Dominique sounds like she'd be totally comfortable on a blazing August afternoon: the words that describe her most often are "cold" and "icy." No, she's not Elsa from Frozen. No, she's not a vampire. Ayn Rand just wants us to know (over and over again) how freaking cool she is. She's so cool that everything she touches gets frostbite:
She came to his room from a party, wearing an evening gown expensive and fragile like a coating of ice over her body [....] (2.8.100)
Oh my gosh, Rand, let it go. We get it.
Dominique is reminiscent of the kind of blonde favored by Alfred Hitchcock. Dominique, like all "Hitchcock blondes" is cool, detached, cynical, and also not nearly as "pure" as she appears to be at first glance. Hitchcock liked putting his unflappable blondes into extreme situations and watching them unravel… and Dominique definitely gets into extreme situations.
The difference between Dominique and her flaxen-haired Hitchcock sisters is that she puts herself into extreme situations as a way to test herself. There are no demented birds or Norman Bates out to get Dominique. Instead, she seeks out situations that will cause her pain in a sort of protest against a world she disagrees with.
Dominique's deal is this: she surrounds herself with things that she hates because she can't stand the idea that she will lose the things that she loves. And so, when she falls in love with Roark, she decides to marry first Keating and then Gail because she feels more secure in situations that makes her feel bitter (being married to Keating especially was no cakewalk) than risk seeing her happiness destroyed.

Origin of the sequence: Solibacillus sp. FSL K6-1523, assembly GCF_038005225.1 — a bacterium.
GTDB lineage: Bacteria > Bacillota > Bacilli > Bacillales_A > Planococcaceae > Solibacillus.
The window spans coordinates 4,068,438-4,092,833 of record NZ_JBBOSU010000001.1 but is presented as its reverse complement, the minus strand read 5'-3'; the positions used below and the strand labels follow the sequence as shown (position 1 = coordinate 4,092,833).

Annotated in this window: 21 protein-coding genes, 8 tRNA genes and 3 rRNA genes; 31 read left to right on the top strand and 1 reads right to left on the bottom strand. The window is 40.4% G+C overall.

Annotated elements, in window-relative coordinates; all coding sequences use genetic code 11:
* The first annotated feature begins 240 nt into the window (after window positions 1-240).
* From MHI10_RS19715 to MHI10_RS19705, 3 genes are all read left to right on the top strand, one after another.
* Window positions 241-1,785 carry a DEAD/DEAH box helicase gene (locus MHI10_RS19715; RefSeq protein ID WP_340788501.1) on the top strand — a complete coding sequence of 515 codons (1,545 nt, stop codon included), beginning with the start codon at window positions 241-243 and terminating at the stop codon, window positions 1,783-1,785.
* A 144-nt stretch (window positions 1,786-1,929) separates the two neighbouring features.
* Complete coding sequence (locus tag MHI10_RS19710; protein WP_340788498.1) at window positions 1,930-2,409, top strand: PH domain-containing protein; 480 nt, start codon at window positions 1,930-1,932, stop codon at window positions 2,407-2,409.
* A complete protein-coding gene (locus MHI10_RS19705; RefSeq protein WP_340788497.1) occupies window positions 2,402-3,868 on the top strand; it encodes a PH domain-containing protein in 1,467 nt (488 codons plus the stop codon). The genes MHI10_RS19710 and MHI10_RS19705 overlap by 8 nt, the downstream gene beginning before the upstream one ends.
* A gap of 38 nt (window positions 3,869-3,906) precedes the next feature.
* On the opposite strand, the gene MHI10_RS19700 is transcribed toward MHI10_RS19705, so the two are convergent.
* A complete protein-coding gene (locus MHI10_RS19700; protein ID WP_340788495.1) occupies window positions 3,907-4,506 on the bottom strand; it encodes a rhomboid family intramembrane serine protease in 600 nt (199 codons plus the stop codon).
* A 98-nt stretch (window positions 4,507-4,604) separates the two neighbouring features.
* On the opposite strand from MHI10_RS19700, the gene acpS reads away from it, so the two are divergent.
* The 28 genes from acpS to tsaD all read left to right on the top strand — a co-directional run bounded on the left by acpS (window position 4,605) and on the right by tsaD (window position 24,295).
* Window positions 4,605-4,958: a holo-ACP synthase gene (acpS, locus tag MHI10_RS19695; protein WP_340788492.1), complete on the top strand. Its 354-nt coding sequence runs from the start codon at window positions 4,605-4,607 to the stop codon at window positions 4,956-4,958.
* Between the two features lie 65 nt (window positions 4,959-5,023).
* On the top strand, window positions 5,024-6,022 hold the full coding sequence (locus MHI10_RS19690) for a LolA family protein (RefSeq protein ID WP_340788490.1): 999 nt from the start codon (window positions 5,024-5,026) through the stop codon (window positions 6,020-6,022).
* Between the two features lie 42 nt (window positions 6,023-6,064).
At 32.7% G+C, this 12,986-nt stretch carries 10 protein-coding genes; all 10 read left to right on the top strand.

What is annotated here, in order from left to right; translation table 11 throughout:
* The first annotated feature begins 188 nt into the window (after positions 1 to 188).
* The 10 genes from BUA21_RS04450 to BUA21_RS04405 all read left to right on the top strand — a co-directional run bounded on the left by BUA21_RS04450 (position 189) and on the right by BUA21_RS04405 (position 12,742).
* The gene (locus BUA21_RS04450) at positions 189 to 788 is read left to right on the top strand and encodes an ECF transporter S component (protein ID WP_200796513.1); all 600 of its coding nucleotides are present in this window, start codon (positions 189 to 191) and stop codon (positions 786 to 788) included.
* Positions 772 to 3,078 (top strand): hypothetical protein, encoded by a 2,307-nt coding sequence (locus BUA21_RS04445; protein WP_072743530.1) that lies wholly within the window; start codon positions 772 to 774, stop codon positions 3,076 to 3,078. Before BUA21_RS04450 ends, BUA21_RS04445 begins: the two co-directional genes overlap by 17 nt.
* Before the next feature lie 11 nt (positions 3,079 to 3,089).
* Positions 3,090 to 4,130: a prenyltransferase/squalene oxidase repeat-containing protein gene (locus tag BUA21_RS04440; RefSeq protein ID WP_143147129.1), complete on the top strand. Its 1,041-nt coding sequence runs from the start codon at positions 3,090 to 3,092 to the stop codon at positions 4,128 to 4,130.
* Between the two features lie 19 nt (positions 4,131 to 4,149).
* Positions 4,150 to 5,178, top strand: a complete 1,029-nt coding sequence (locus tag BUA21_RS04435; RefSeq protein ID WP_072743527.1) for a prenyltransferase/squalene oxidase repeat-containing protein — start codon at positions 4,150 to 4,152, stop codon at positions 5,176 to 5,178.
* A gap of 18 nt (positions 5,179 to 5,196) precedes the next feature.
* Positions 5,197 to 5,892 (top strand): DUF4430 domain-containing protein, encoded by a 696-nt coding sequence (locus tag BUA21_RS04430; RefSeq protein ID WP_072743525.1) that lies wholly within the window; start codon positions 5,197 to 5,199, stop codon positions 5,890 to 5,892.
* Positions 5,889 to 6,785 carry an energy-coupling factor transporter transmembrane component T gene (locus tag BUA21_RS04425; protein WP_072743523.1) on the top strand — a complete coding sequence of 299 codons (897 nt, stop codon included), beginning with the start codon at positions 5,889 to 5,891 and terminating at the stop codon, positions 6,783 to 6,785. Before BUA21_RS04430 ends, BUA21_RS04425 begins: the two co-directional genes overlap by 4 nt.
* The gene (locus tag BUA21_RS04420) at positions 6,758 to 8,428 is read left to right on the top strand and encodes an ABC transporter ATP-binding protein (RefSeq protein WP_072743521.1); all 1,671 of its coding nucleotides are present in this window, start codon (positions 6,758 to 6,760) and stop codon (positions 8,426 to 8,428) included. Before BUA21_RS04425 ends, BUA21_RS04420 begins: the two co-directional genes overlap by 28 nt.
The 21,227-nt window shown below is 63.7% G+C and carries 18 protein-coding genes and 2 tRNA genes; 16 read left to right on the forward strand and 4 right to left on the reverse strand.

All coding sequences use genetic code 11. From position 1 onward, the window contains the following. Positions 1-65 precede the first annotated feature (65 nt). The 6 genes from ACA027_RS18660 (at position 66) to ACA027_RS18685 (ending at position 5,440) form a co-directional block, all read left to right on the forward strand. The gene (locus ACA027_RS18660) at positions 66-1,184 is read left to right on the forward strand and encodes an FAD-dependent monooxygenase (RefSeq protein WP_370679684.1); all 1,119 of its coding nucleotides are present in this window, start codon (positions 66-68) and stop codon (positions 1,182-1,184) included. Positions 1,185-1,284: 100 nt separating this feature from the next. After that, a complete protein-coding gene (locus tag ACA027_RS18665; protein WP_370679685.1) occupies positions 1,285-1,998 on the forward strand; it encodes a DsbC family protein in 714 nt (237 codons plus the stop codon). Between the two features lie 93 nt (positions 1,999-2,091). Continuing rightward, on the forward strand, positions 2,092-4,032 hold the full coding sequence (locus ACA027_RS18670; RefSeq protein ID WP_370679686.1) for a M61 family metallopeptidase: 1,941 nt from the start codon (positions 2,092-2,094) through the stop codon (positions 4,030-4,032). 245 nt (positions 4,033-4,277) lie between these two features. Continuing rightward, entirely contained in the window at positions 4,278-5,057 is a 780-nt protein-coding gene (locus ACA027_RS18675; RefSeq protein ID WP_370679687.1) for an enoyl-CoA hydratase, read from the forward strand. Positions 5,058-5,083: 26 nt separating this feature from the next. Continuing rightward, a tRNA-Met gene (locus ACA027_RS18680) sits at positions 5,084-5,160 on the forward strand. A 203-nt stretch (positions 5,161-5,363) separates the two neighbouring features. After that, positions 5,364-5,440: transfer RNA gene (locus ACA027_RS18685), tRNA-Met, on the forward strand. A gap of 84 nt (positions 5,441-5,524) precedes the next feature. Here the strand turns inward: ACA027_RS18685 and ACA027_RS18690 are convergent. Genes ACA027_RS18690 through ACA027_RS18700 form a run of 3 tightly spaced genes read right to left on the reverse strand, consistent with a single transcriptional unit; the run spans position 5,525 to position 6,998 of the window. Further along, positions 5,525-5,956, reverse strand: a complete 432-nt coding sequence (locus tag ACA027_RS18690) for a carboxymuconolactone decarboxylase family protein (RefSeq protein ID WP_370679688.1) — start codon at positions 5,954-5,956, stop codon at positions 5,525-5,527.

Of course, by the end of the novel, Roark's artistic success proves that—hooray—good things don't necessarily need to be destroyed. This frees up Dominique to live happily ever after with her red-headed Prince Charming.
All of Dominique's actions revolve around the theme of fear (for more on that, check out our section on "Themes"). Dominique may act poised and collected, but deep down she's really afraid of things. And it takes nearly the entire novel before she learns to let go of her fear and live the way she wants to. It's only late in the game that she's able to say things like this:
"Howard, do you remember that I was afraid to share you with lunch wagons and strangers' windows? now I'm not afraid to have this past night smeared all over their newspapers. My darling, do you see why I'm happy and why I'm free?" (4.16.65)
While she's entrenched in fear, Dominique not only punishes herself but also those around her, particularly the men she becomes involved with. In learning to be true to herself, she is also able to stop hurting people. During Dominique's journey to self-discovery (and toward Roark's way of living) she progresses romantically from the person who completely embraces the system—Keating—to a man who kind of challenges it—Wynand—to the true individualist—Roark. Overall, Dominique's progression sort of guides the reader through the book's progression of ideas.